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Video Games and Violence

The American Psychological Association just released a statement calling on the video game industry to cut back on violence in its games, saying that “decades of social science research reveals the strong influence of televised violence on the aggressive behavior…
August 18, 2005

The American Psychological Association just released a statement calling on the video game industry to cut back on violence in its games, saying that “decades of social science research reveals the strong influence of televised violence on the aggressive behavior of children and youth.” The resolution draws on an impressive amount of research, which is outlined in the statement.

…comprehensive analysis of violent interactive video game research suggests such exposure a.) increases aggressive behavior, b.) increases aggressive thoughts, c.) increases angry feelings, d.) decreases helpful behavior, and, e.) increases physiological arousal.
On the other hand, a new study out of the University of Illinois at Urbana-Champaign comes to the opposite conclusion, but that study may not be as rigorous.
Dmitri Williams, lead author of the Urbana-Champaign study, said he believes it’s possible that games could spur children toward violent behavior, but that is not his chief argument: “I’m not saying some games don’t lead to aggression, but I am saying the data are not there yet,” Williams said. “Until we have more long-term studies, I don’t think we should make strong predictions about long-term effects, especially given this finding.”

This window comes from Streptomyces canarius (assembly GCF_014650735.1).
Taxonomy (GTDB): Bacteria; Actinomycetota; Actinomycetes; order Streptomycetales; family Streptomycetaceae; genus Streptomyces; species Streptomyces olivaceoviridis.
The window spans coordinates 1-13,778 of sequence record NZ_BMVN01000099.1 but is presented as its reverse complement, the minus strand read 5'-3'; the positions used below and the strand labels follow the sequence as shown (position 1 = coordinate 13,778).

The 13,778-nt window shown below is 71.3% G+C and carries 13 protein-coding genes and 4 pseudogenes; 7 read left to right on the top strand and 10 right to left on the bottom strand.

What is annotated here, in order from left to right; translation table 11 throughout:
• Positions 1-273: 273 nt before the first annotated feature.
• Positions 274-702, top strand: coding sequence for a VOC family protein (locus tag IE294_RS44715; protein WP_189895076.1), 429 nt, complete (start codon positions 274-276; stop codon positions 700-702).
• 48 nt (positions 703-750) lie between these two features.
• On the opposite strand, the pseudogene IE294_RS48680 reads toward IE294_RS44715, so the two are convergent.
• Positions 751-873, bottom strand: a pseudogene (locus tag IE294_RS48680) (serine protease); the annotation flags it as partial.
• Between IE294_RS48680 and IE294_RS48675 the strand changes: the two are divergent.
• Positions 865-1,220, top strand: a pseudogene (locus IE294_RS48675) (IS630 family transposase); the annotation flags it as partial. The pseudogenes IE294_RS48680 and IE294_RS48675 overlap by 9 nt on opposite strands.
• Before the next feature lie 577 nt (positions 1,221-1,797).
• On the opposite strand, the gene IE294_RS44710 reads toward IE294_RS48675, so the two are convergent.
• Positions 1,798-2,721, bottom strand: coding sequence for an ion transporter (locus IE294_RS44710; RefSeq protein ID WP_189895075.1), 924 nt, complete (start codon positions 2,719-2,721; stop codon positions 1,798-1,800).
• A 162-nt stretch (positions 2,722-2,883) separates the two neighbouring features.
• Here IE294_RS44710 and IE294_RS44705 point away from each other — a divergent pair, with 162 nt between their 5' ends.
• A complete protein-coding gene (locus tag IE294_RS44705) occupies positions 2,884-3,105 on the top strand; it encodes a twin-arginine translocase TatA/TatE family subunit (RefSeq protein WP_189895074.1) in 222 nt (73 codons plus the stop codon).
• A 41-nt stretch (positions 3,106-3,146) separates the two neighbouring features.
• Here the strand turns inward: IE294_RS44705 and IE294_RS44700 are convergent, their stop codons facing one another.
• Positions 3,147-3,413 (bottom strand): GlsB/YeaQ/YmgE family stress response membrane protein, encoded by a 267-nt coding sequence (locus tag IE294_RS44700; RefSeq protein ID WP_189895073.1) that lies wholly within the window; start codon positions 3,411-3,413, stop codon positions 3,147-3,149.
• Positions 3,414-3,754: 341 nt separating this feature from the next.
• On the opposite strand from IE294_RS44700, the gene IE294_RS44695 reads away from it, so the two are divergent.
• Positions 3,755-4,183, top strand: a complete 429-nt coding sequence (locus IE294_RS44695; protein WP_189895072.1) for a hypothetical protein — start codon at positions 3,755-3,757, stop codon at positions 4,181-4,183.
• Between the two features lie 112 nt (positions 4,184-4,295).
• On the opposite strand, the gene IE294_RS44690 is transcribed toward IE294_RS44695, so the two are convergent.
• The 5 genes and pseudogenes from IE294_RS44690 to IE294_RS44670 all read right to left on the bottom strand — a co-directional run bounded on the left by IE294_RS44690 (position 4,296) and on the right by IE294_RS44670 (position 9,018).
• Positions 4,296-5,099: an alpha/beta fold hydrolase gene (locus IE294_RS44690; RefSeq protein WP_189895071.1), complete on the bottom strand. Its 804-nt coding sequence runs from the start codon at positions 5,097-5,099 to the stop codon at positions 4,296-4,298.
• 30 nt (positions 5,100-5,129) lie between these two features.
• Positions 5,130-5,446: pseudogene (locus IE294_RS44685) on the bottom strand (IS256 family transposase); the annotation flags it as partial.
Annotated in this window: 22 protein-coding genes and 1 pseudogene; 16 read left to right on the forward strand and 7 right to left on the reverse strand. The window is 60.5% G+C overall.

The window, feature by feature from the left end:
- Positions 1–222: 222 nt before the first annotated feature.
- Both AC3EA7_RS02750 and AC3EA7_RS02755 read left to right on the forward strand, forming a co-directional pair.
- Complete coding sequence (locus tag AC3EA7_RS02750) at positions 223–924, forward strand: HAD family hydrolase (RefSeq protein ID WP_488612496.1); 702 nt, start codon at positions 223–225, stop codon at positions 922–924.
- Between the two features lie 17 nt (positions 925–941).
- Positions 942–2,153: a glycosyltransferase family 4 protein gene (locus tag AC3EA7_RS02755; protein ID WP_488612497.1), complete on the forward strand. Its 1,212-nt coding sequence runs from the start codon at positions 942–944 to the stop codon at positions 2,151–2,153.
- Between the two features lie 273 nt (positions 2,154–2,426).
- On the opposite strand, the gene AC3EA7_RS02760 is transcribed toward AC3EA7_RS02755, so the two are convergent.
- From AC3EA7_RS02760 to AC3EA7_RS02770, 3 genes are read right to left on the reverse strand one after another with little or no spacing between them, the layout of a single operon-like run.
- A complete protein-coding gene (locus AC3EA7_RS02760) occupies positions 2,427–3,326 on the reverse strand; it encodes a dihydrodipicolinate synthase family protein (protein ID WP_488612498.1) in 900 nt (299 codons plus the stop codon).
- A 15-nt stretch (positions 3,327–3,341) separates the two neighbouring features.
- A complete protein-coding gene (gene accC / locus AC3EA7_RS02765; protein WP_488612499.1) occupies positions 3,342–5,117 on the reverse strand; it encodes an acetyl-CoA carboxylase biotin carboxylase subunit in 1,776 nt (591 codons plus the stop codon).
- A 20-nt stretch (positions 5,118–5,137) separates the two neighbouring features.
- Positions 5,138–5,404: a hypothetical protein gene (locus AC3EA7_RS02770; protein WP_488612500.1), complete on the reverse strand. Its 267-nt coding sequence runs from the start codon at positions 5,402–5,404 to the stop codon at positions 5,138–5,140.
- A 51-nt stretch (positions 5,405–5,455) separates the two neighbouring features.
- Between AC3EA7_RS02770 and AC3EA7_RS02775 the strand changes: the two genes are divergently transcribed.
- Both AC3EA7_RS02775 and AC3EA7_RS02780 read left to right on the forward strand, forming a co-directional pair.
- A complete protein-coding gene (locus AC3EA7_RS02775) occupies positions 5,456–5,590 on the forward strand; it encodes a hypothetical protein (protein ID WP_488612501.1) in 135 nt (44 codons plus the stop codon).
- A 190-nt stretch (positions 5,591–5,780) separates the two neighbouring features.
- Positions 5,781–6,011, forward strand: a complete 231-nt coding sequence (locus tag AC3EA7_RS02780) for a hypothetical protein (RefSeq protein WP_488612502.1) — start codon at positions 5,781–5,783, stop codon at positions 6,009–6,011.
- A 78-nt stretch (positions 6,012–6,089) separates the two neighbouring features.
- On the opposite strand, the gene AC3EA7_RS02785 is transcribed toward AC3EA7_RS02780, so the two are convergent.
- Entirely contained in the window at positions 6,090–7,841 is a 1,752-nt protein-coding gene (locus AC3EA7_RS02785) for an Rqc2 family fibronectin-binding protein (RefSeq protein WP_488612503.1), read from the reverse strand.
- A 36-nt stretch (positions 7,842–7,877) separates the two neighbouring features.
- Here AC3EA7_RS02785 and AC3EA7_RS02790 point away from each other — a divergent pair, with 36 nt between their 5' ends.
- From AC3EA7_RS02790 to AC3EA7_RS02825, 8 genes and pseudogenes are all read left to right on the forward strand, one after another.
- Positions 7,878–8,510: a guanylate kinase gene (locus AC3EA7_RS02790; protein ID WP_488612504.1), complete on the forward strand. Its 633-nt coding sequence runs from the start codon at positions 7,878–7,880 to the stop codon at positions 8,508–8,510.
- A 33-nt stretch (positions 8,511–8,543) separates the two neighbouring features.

They studied people who played the online role-playing game “Asheron’s Call 2” over an average total playing time of 56 hours in a month.
In the feedback section on a News.com article, a reader said the game didn’t fit the bill for the study: “Role-playing games aren’t associated with violence. They’re a much different type of game than Grand Theft Auto. I’m not saying they would find a link in that one, but it seems like they’re looking for a link between Dungeons and Dragons and armed robbery.”

Moreover, the study didn’t concentrate solely on younger teenagers, and the study’s lead author says “we cannot say that teenagers might not experience different effects.”

Guess which study the video game industry will be pointing to?

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